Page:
Consider Fred Thompson’s résumé — presidential candidate, actor, senator, attorney, and talk-radio host. Yet his memoir, Teaching the Pig to Dance, focuses on his childhood in Lawrenceburg, Tennessee. The message of the book is that the small-town, conservative values he learned there have never failed him throughout his varied and accomplished career.
Take his failed bid for the Republican presidential nomination. Immediately after concluding his presidential campaign on January 19, 2008, Thompson rushed to the hospital to be with his pneumonia-stricken mother. “Literally, almost overnight, I had gone from the most public, intrusive, self-centered existence known to man to the exact opposite — the quiet of my mother’s room late at night. It was a quick journey from manufactured reality to reality.” The campaign was a very public failure for Thompson, but it only made him recalibrate his priorities.
“I had an insurmountable object to overcome in that presidential bid,” Thompson recently told Jon Stewart on The Daily Show, “and that was the wisdom and good judgment of the American people.” His memoir is shot through with this sort of self-deprecating wit.
Fred Thompson’s father, Fletcher, began his career as a truck driver, then opened a used-car lot “without any help from his folks, an SBA loan, a ‘stimulus grant,’ or anything else.” Thompson’s first exposure to politics came from his father: Though Fletcher had grown up a Democrat, he soured on the local Democratic politicians and eventually made an unsuccessful bid for county sheriff, backed by a coalition of Democrats and independents.
Growing up, Thompson attended the Church of Christ with his family, and he prayed with his mother every night. His definition of conservatism is heavily influenced by his faith: “The nature of man and the principles that had survived the ages seemed to me to be a much more reliable yardstick than the fads and intellectual brainstorms of the day. For me, this was the essence of conservatism and still is.” He describes himself as a scriptural “strict constructionist.”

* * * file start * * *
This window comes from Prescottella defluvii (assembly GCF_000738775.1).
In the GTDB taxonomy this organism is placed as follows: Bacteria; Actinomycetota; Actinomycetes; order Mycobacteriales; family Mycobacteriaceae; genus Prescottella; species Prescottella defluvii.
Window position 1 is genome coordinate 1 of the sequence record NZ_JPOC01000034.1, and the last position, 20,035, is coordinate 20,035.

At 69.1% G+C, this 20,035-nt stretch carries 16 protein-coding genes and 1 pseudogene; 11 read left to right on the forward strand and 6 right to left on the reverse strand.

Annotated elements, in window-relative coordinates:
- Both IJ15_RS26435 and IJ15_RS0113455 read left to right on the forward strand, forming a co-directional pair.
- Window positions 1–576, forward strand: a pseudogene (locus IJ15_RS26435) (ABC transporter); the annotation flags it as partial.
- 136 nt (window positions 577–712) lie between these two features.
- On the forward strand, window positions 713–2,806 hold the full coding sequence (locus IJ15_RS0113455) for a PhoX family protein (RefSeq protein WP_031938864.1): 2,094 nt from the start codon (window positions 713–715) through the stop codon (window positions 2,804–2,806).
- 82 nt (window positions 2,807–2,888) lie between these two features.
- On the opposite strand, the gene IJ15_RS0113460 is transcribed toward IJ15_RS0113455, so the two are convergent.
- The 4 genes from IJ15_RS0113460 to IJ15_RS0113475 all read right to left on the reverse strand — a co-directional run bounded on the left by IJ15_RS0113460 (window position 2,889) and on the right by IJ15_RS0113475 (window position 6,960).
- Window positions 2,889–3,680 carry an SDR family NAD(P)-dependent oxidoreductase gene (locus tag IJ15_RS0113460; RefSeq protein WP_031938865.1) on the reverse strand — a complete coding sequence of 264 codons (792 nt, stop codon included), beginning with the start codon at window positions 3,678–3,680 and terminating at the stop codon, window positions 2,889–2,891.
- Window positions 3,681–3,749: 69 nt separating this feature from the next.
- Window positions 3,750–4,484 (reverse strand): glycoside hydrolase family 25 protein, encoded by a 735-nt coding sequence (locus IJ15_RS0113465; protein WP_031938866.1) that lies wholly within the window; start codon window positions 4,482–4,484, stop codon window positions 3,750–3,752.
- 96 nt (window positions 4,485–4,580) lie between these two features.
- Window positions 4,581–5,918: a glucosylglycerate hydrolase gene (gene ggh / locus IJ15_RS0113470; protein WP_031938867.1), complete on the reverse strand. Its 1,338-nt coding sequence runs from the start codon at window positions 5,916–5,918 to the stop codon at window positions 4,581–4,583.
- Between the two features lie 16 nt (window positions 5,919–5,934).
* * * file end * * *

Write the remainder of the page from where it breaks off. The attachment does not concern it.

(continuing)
Which is not to say that the teenaged Thompson was a straight-laced church mouse. The title of the memoir comes from a high-school teacher he gave a bit trouble to: Mrs. Garner, his Latin teacher. “Teaching Latin to someone like me in high school was somewhat like trying to teach a pig to dance. It’s a waste of the teacher’s time and it irritates the pig. But such was the task that Mrs. Garner accepted.” Thompson was a class prankster, and his lack of focus in class might have resulted in his failing high school, save for the grace of this one teacher.
He married at age 17 when his girlfriend became pregnant, and he went to work to gain the trust and respect of her family. These unexpected circumstances forced the teenager to grow up fast. He made it to college, and at Memphis State University his interest in politics grew: He read National Review in order to rebut his liberal professors’ arguments, and he was a strong supporter of Barry Goldwater. He eventually received his law degree from Vanderbilt.
Thompson’s career as a lawyer earned him his start at his second career, acting. He represented Marie Ragghianti, the head of the Tennessee Parole Board, in a clemency-for-cash case against Gov. Ray Blanton, and the story was turned into a book. When the book was made into the movie Marie: A True Story, Thompson was asked to audition, probably for a role as an extra. He ended up being cast to play himself. That was the first of 20 movies in which Thompson would appear. Thompson says of his acting career: “I didn’t mean to be an actor or be in the movies. It just kind of happened with no planning on my part.” Still, Thompson has managed to bring his politics and principles to his onscreen moonlighting: His most famous character, district attorney Arthur Branch of Law and Order, is a conservative southern lawyer.
Thompson has faced divorce, remarriage, the end of his political career (he says in the book that he will not run again), and non-Hodgkin’s lymphoma, which thankfully is in remission. But these trials have only made him more appreciative of the frailty of life and the importance of family. It is these lessons that are on display in Teaching the Pig to Dance — not political spin or policy proposals, but values, belief, and character.
– Carter Reese is a summer intern at National Review.